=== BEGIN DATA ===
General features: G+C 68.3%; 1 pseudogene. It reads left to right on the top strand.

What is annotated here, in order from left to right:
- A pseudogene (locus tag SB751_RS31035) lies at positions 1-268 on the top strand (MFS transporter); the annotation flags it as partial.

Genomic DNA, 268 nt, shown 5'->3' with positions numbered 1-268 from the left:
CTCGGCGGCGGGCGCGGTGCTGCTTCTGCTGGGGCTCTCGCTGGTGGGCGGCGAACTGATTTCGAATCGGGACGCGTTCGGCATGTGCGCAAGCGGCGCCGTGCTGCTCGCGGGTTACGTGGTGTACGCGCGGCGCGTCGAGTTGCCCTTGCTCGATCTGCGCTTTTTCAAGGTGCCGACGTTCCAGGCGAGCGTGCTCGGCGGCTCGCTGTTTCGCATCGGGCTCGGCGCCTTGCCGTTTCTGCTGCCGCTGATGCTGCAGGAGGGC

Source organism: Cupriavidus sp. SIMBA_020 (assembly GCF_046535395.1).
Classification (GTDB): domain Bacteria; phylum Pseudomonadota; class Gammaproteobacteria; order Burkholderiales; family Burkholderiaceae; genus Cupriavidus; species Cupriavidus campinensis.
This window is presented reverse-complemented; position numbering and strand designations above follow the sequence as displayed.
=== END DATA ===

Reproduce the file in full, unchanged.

General features: G+C 68.3%; 1 pseudogene. It reads left to right on the top strand.

What is annotated here, in order from left to right:
- A pseudogene (locus tag SB751_RS31035) lies at positions 1-268 on the top strand (MFS transporter); the annotation flags it as partial.

Genomic DNA, 268 nt, shown 5'->3' with positions numbered 1-268 from the left:
CTCGGCGGCGGGCGCGGTGCTGCTTCTGCTGGGGCTCTCGCTGGTGGGCGGCGAACTGATTTCGAATCGGGACGCGTTCGGCATGTGCGCAAGCGGCGCCGTGCTGCTCGCGGGTTACGTGGTGTACGCGCGGCGCGTCGAGTTGCCCTTGCTCGATCTGCGCTTTTTCAAGGTGCCGACGTTCCAGGCGAGCGTGCTCGGCGGCTCGCTGTTTCGCATCGGGCTCGGCGCCTTGCCGTTTCTGCTGCCGCTGATGCTGCAGGAGGGC

Source organism: Cupriavidus sp. SIMBA_020 (assembly GCF_046535395.1).
Classification (GTDB): domain Bacteria; phylum Pseudomonadota; class Gammaproteobacteria; order Burkholderiales; family Burkholderiaceae; genus Cupriavidus; species Cupriavidus campinensis.
This window is presented reverse-complemented; position numbering and strand designations above follow the sequence as displayed.